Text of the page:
The pile of yummy crab which at first looked too big for us all to eat, like it could have fed a small army was now dwindling to the point there might not be any leftovers. That is how good the crab was. It was awesome. If I was a food snob I would say it was delicious. It was so good we eat way more than our bellies needed.
And the once rough and tough day my wife and I had was gone. Not even much of a memory. We left Russell and Noriko's house full, satisfied and happy. How can you beat that?
So if I were you, and you have some crab that you would like to make a delicious new way with, try this recipe. It’s so good and worth it. Asian-style Black Pepper Dungeness crab is now one of my favorites. Eat it and all will be well.
And remember: Any fish is good fish. ;)
Asian-style Black Pepper Dungeness Crab
The Crab, etc
2 lb Dungeness Crab, cleaned (backshell, guts removed
¼ cup canola oil
4 cloves garlic, finely chopped
1 tablespoon cornstarch
2 tablespoons water
Bunch of scallions, chopped into sections, green and white
1 tablespoon coarsely crushed black peppercorns
¾ cup sake (rice wine)
5 tablespoons soy sauce
¼ cup oyster sauce
¼ cup mirin (sweetened rice wine; or 2 tb sugar, as a substitute)
¾ cup chicken
Prepare the black peppercorns
This recipe relies more upon the flavor of black pepper, than the heat. To remove the heat, but leave the flavor, requires boiling the heat out of the pepper. Start by wrapping the crushed black pepper in a pouch of cheesecloth and tie it off with string.
Place the pouch into boiling water. Boil for 10 minutes, then drain the water and repeat this process approximately 3 times. This will remove most of the heat, and leave the flavor. Use fewer cycles of boiling if you want heat, use more if you want less heat.
While the black peppercorns are going through the boil cycles, prepare the crab.Prepare the crab
This recipe relies upon fresh, uncooked crab. After removing the back, guts and other nonedible bits, break the crab in half so you have a claw and 4 legs on each half. Then, break each half in half, so you have a piece with a claw and 2 legs attached to body, and a piece with just 2 legs attached to body.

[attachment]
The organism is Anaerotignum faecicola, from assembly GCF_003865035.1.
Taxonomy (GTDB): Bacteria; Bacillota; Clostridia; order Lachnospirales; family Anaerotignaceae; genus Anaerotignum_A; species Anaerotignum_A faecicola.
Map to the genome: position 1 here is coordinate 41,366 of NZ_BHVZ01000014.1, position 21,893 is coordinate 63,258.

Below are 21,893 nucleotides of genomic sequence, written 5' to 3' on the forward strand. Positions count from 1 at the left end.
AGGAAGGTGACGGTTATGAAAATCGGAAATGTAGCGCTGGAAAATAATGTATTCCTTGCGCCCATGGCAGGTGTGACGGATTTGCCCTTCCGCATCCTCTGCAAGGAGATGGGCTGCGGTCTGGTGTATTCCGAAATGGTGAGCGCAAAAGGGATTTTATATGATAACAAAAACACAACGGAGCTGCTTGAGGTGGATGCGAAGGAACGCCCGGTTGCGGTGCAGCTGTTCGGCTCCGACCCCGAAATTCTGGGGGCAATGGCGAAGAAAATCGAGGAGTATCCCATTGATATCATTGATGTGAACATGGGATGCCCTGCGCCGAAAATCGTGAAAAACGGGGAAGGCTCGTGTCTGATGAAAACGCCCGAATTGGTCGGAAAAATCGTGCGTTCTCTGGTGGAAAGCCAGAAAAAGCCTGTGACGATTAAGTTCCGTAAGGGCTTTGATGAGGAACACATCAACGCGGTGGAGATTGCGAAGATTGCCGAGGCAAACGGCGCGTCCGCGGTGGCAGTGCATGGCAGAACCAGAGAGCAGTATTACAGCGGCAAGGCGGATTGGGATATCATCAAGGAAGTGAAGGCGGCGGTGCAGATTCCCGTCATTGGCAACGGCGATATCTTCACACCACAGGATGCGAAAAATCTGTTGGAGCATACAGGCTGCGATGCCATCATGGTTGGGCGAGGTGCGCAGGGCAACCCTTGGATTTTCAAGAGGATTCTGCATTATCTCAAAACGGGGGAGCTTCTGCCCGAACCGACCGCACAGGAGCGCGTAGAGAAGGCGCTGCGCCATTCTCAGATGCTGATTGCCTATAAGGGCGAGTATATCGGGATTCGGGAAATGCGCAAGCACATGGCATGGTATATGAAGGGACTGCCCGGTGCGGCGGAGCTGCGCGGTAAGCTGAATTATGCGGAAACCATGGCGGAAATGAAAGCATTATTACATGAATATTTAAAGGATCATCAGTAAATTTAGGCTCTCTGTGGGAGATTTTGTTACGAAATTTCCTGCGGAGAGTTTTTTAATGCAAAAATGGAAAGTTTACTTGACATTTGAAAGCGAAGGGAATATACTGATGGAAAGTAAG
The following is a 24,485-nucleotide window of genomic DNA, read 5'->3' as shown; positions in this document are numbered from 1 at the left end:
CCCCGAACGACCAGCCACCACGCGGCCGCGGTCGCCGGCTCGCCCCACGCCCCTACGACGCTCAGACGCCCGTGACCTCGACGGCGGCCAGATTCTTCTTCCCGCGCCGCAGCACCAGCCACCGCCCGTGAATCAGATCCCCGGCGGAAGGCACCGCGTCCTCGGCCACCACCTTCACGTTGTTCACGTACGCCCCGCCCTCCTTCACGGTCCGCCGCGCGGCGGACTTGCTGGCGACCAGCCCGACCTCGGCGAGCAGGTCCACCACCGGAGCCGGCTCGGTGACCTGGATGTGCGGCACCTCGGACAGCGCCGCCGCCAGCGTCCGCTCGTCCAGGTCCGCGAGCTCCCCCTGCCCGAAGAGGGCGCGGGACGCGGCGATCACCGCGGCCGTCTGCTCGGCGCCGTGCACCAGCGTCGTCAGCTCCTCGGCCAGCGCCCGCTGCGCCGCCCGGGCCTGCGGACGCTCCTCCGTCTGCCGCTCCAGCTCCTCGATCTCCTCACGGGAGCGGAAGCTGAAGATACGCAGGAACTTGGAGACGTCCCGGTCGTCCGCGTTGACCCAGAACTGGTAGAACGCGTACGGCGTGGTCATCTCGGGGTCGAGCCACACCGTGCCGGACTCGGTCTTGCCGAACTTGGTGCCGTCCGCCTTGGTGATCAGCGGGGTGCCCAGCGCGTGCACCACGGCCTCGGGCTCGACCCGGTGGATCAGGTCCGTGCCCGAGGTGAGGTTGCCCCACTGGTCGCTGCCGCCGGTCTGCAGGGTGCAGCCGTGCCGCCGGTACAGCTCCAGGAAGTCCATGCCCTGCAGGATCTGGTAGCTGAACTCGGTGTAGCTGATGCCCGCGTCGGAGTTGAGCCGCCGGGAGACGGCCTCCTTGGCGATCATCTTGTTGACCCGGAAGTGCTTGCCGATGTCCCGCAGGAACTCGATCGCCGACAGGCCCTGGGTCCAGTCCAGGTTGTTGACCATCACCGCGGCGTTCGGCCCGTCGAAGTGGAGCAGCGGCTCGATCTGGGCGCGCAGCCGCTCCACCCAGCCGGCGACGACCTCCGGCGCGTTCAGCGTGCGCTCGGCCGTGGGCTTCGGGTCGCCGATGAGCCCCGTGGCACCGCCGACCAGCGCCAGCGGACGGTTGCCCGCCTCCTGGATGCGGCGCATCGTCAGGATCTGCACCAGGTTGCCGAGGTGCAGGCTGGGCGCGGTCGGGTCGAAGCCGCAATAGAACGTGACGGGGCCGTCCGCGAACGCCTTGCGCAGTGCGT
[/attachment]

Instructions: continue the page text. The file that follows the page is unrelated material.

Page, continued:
Take a heavy knife and crack or cut into the claw and leg shells. Don’t break pieces apart; simply crack, cut or crush each piece enough so that pan sauces will penetrate the shell to the meat.Prepare Onions, Garlic and Cornstarch
Mince the 4 garlic cloves and set aside in prep dish.
Clean scallions, then cut into 2” sections, using both green and white parts. Set aside in dish.
Prep the cornstarch and water mixture, and set aside in prep dish.
Prepare the Sauce
Combine sake, soy sauce, oyster sauce, mirin and chicken stock into a mixing bowl and stir well. Add the crushed black pepper, and stir.
Using a wok (preferably), heat the wok as hot as you can get it. Add canola oil after the wok begins smoking. Add half the crab to the hot pan, and watch for flare ups. Toss the crab in the wok until you see the body meet start to go opaque and the crab shells begin to turn red.
Set aside the first batch and cook the second batch, following the same process.
Combine all the crab into the wok, and add the crushed garlic and scallions. Toss and turn the mixture until the garlic has cooked and started to soften. Don’t burn the garlic. Then, add the scallion sections and toss. Cook just until the scallion sections begin to soften.
Next, give the bowl of sauce a stir with the whisk to remix the ingredients, before pouring over the crab in the wok.
Let the sauce come up to a boil, frequently stirring the crab into the sauce to evenly coat. After the sauce has boiled for a few minutes, and you’ve tossed the crab in the sauce for a few minutes, then add the cornstarch mixture to the sauce to thicken the sauce.
Pour crab into a serving and enjoy. Don’t be bashful about getting your fingers sticky with the sauce. It’s part of the experience. Serve with rice to sop up the juices in your place. Pairs well with a dry white wine.